So when someone Like Newt Gingrich, makes a promise that sounds too good to be true, not only is it likely that it is untrue, but he is also appealing to the most base and flawed elements of humanity. This seems to be the GOP strategy in which Newt excels at better than most.


Selling Highway Removal

The Institute for Transportation and Development Policy has released a new study outlining how highway removal works, and why it is a good idea. It also shares some significant success stories, including the removal of Embarcedro freeway in San Francisco.

Recently I was doing field work around 18th and Halsted, on the near south side of Chicago and I was struck by the difference between the areas just east of the highway over pass and those areas just west.

The highway arches up and over on 18th between Ruble and Union streets creating a vast cavern that is almost intimidating in its size. These areas are pretty barren, with little to no commercial development. A few blocks down, at the intersection of halsted and 18th, there is mixed use, and pedestrians are out and about.The contrast is striking.

It is pretty clear that the highway overpass has damaged the vitality of the area east of the overpass. The overpass has succeeded in its goal of encouraging people to pass through in a hasty manner, but isn’t it a better more noble goal to encourage people to want to be where-ever they happen to be? Whats wrong with staying and enjoying where you are at?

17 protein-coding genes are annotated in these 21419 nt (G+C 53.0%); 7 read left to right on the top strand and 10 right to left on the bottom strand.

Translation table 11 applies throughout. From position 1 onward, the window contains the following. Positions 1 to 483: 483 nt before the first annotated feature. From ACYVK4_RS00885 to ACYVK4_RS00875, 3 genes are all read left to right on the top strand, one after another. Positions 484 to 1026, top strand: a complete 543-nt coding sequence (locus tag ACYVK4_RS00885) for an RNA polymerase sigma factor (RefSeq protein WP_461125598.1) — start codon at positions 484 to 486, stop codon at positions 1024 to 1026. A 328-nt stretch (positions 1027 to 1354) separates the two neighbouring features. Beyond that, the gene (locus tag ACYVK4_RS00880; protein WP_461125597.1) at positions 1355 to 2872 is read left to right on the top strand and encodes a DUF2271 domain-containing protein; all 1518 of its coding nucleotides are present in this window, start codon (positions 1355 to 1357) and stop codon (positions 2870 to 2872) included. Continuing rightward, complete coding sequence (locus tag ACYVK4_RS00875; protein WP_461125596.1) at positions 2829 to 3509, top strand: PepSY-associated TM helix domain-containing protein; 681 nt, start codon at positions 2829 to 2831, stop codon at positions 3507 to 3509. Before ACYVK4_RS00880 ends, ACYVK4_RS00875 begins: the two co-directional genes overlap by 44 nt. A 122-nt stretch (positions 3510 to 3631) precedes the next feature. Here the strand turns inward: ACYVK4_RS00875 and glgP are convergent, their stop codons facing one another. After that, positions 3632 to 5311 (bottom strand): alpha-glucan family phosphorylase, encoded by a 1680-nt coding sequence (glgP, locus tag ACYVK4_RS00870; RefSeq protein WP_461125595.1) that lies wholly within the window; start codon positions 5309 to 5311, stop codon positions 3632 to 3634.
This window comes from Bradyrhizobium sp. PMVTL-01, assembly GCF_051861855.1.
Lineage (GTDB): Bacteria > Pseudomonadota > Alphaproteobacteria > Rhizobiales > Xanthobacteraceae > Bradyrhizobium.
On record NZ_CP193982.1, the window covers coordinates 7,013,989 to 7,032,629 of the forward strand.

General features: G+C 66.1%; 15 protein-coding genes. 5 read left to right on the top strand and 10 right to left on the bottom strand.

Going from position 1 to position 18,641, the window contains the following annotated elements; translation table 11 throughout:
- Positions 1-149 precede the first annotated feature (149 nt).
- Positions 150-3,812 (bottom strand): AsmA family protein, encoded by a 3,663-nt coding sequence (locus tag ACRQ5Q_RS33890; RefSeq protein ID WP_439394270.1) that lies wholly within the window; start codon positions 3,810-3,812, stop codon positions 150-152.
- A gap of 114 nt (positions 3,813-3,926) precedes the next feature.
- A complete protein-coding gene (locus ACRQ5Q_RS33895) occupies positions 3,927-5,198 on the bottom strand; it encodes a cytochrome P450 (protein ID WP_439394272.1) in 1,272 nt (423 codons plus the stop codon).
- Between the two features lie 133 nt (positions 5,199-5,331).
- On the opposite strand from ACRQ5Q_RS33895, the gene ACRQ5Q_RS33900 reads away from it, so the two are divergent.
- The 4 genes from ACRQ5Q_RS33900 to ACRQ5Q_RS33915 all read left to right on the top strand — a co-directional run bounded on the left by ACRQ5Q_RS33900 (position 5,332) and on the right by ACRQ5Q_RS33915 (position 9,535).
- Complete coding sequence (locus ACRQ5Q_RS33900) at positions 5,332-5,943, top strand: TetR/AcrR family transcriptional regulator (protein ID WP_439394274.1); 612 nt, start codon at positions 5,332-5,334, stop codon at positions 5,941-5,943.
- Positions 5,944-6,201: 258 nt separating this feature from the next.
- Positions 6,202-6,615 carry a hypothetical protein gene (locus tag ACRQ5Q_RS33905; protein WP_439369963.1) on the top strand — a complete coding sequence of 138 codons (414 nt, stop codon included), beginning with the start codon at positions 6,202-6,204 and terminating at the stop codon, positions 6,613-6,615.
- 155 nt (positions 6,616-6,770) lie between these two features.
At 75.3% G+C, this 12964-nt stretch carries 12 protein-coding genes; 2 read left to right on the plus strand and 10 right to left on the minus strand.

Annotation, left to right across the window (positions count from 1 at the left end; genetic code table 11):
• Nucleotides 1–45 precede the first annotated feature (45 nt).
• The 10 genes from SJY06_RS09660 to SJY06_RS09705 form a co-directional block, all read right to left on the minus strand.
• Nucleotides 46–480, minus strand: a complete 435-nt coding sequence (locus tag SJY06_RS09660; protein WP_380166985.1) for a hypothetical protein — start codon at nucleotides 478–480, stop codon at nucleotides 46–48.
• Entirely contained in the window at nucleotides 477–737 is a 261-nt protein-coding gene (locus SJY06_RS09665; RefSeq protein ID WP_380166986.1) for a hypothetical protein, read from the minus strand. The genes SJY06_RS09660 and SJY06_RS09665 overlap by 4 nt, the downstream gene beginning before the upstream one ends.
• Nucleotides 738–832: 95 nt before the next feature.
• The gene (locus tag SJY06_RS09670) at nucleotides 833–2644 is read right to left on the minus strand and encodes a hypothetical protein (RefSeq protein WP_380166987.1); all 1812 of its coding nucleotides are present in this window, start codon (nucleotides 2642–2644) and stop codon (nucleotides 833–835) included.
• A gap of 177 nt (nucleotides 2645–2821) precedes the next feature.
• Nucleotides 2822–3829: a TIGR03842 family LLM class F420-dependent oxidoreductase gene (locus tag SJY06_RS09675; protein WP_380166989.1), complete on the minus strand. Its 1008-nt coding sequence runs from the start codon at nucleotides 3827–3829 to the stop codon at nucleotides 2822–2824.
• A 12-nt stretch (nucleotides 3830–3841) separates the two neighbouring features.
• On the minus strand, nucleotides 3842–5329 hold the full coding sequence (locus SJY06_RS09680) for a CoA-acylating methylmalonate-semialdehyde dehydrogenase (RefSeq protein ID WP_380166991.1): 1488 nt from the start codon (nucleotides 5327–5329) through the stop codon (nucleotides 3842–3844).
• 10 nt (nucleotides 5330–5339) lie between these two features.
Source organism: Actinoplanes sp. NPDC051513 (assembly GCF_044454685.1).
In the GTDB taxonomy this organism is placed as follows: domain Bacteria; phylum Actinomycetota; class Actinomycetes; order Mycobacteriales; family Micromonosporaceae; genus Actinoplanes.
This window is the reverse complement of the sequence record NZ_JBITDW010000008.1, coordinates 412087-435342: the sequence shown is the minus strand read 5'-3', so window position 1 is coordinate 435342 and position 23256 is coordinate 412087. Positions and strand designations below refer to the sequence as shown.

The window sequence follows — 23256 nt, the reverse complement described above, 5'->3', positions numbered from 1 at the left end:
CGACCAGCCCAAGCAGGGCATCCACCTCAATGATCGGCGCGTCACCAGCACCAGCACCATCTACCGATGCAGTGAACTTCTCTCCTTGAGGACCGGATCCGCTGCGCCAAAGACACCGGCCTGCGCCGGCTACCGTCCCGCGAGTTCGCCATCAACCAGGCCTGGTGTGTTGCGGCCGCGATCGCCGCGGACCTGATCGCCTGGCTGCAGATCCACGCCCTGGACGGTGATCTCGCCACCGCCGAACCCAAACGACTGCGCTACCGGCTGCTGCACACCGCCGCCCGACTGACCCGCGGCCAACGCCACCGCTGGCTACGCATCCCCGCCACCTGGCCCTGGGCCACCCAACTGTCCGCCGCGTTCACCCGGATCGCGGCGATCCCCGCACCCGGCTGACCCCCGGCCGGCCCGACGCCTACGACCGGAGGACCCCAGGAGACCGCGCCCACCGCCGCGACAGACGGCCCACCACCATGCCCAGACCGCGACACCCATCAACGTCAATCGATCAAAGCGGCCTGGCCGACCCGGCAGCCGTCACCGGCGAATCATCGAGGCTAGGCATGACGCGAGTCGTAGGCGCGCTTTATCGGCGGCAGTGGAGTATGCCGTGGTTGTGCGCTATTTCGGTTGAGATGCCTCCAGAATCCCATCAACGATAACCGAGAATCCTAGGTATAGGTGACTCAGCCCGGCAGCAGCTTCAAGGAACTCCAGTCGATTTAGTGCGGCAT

When you think about it, it is amazing how cars have taken such priority over planning. It is encouraging to see some remedies and it is important to talk about their successes. Lets try and make the communities we live in better for the people that are there now. Lets not sacrifice their well being for the people merely passing through.


Chicago Bus Rapid Transit (BRT)

It looks like there has been some progress with creating a BRT line in the loop. TIF money is now going to be used to create the first BRT line in Chicago (or maybe even the Midwest). 

It is unclear if the BRT route will have things that….umm make it an actual BRT route like stop light timing, dedicated BRT lanes and sophisticated pre-boarding payment facilities.  Without theses features I am unclear how this project would be an actual BRT line.